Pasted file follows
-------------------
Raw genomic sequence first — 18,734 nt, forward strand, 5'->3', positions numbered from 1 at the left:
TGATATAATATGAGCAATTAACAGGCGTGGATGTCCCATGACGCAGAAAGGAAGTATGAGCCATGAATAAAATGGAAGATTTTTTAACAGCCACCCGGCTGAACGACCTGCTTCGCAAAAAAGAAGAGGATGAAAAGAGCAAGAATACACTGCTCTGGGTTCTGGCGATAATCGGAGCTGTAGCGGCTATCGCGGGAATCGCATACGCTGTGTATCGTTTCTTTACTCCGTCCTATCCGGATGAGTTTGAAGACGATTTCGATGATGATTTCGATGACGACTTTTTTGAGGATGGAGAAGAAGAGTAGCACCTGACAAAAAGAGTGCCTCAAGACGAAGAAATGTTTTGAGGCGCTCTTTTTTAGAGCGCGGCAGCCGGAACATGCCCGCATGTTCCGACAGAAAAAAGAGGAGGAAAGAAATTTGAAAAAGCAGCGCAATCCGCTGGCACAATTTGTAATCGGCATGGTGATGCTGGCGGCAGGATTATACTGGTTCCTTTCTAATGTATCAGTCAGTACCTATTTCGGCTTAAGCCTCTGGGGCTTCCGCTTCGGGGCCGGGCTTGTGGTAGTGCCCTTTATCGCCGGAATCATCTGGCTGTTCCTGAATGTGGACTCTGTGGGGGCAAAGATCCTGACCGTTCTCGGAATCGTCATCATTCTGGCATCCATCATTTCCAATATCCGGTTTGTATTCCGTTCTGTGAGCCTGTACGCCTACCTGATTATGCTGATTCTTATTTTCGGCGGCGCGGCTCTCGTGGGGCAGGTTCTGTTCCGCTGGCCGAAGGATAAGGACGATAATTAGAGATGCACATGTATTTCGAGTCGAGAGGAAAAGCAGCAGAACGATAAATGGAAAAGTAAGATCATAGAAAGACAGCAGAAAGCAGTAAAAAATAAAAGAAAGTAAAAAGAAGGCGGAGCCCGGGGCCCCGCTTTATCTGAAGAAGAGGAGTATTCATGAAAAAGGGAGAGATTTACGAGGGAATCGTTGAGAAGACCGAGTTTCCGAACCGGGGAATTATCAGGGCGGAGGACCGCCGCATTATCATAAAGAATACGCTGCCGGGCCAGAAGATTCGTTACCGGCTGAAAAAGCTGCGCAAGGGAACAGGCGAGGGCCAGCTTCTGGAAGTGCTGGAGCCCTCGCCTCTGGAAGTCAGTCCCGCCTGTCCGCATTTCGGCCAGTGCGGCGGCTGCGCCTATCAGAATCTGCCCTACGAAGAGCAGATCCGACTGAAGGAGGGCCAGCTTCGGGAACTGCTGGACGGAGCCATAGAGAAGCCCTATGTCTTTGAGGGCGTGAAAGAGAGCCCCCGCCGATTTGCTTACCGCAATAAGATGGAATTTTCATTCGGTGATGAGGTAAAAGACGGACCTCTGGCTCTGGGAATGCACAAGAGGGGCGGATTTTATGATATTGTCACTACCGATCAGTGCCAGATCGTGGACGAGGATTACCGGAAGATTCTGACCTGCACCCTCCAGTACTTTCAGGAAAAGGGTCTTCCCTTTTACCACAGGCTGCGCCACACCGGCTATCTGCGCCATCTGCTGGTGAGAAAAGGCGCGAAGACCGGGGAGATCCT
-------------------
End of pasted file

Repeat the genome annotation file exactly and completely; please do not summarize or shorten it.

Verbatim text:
Raw genomic sequence first — 18,734 nt, forward strand, 5'->3', positions numbered from 1 at the left:
TGATATAATATGAGCAATTAACAGGCGTGGATGTCCCATGACGCAGAAAGGAAGTATGAGCCATGAATAAAATGGAAGATTTTTTAACAGCCACCCGGCTGAACGACCTGCTTCGCAAAAAAGAAGAGGATGAAAAGAGCAAGAATACACTGCTCTGGGTTCTGGCGATAATCGGAGCTGTAGCGGCTATCGCGGGAATCGCATACGCTGTGTATCGTTTCTTTACTCCGTCCTATCCGGATGAGTTTGAAGACGATTTCGATGATGATTTCGATGACGACTTTTTTGAGGATGGAGAAGAAGAGTAGCACCTGACAAAAAGAGTGCCTCAAGACGAAGAAATGTTTTGAGGCGCTCTTTTTTAGAGCGCGGCAGCCGGAACATGCCCGCATGTTCCGACAGAAAAAAGAGGAGGAAAGAAATTTGAAAAAGCAGCGCAATCCGCTGGCACAATTTGTAATCGGCATGGTGATGCTGGCGGCAGGATTATACTGGTTCCTTTCTAATGTATCAGTCAGTACCTATTTCGGCTTAAGCCTCTGGGGCTTCCGCTTCGGGGCCGGGCTTGTGGTAGTGCCCTTTATCGCCGGAATCATCTGGCTGTTCCTGAATGTGGACTCTGTGGGGGCAAAGATCCTGACCGTTCTCGGAATCGTCATCATTCTGGCATCCATCATTTCCAATATCCGGTTTGTATTCCGTTCTGTGAGCCTGTACGCCTACCTGATTATGCTGATTCTTATTTTCGGCGGCGCGGCTCTCGTGGGGCAGGTTCTGTTCCGCTGGCCGAAGGATAAGGACGATAATTAGAGATGCACATGTATTTCGAGTCGAGAGGAAAAGCAGCAGAACGATAAATGGAAAAGTAAGATCATAGAAAGACAGCAGAAAGCAGTAAAAAATAAAAGAAAGTAAAAAGAAGGCGGAGCCCGGGGCCCCGCTTTATCTGAAGAAGAGGAGTATTCATGAAAAAGGGAGAGATTTACGAGGGAATCGTTGAGAAGACCGAGTTTCCGAACCGGGGAATTATCAGGGCGGAGGACCGCCGCATTATCATAAAGAATACGCTGCCGGGCCAGAAGATTCGTTACCGGCTGAAAAAGCTGCGCAAGGGAACAGGCGAGGGCCAGCTTCTGGAAGTGCTGGAGCCCTCGCCTCTGGAAGTCAGTCCCGCCTGTCCGCATTTCGGCCAGTGCGGCGGCTGCGCCTATCAGAATCTGCCCTACGAAGAGCAGATCCGACTGAAGGAGGGCCAGCTTCGGGAACTGCTGGACGGAGCCATAGAGAAGCCCTATGTCTTTGAGGGCGTGAAAGAGAGCCCCCGCCGATTTGCTTACCGCAATAAGATGGAATTTTCATTCGGTGATGAGGTAAAAGACGGACCTCTGGCTCTGGGAATGCACAAGAGGGGCGGATTTTATGATATTGTCACTACCGATCAGTGCCAGATCGTGGACGAGGATTACCGGAAGATTCTGACCTGCACCCTCCAGTACTTTCAGGAAAAGGGTCTTCCCTTTTACCACAGGCTGCGCCACACCGGCTATCTGCGCCATCTGCTGGTGAGAAAAGGCGCGAAGACCGGGGAGATCCT